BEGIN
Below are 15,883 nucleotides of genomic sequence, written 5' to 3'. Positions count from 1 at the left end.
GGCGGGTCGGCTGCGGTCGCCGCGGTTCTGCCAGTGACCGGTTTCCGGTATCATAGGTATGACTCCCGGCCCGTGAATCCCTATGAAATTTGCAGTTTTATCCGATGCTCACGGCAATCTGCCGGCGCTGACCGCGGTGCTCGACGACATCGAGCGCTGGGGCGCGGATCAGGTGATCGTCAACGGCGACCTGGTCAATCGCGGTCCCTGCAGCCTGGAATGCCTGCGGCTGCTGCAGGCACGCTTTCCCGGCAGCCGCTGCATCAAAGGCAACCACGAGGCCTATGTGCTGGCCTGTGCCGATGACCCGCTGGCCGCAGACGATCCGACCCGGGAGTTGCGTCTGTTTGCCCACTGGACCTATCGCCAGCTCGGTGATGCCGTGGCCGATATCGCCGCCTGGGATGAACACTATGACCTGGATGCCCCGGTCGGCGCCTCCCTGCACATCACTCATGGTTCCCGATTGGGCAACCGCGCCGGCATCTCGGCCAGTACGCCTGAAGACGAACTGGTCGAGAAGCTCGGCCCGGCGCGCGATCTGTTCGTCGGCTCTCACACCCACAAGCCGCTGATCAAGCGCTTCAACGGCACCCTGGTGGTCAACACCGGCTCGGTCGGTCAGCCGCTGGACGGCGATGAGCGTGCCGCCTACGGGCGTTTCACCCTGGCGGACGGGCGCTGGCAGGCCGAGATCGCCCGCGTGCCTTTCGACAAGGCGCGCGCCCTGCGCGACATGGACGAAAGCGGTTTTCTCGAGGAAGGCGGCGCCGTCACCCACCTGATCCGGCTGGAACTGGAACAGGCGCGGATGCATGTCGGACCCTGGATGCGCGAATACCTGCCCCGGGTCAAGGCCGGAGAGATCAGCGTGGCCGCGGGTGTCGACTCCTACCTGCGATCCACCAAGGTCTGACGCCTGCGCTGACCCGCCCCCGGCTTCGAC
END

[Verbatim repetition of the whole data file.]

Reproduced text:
Below are 15,883 nucleotides of genomic sequence, written 5' to 3'. Positions count from 1 at the left end.
GGCGGGTCGGCTGCGGTCGCCGCGGTTCTGCCAGTGACCGGTTTCCGGTATCATAGGTATGACTCCCGGCCCGTGAATCCCTATGAAATTTGCAGTTTTATCCGATGCTCACGGCAATCTGCCGGCGCTGACCGCGGTGCTCGACGACATCGAGCGCTGGGGCGCGGATCAGGTGATCGTCAACGGCGACCTGGTCAATCGCGGTCCCTGCAGCCTGGAATGCCTGCGGCTGCTGCAGGCACGCTTTCCCGGCAGCCGCTGCATCAAAGGCAACCACGAGGCCTATGTGCTGGCCTGTGCCGATGACCCGCTGGCCGCAGACGATCCGACCCGGGAGTTGCGTCTGTTTGCCCACTGGACCTATCGCCAGCTCGGTGATGCCGTGGCCGATATCGCCGCCTGGGATGAACACTATGACCTGGATGCCCCGGTCGGCGCCTCCCTGCACATCACTCATGGTTCCCGATTGGGCAACCGCGCCGGCATCTCGGCCAGTACGCCTGAAGACGAACTGGTCGAGAAGCTCGGCCCGGCGCGCGATCTGTTCGTCGGCTCTCACACCCACAAGCCGCTGATCAAGCGCTTCAACGGCACCCTGGTGGTCAACACCGGCTCGGTCGGTCAGCCGCTGGACGGCGATGAGCGTGCCGCCTACGGGCGTTTCACCCTGGCGGACGGGCGCTGGCAGGCCGAGATCGCCCGCGTGCCTTTCGACAAGGCGCGCGCCCTGCGCGACATGGACGAAAGCGGTTTTCTCGAGGAAGGCGGCGCCGTCACCCACCTGATCCGGCTGGAACTGGAACAGGCGCGGATGCATGTCGGACCCTGGATGCGCGAATACCTGCCCCGGGTCAAGGCCGGAGAGATCAGCGTGGCCGCGGGTGTCGACTCCTACCTGCGATCCACCAAGGTCTGACGCCTGCGCTGACCCGCCCCCGGCTTCGAC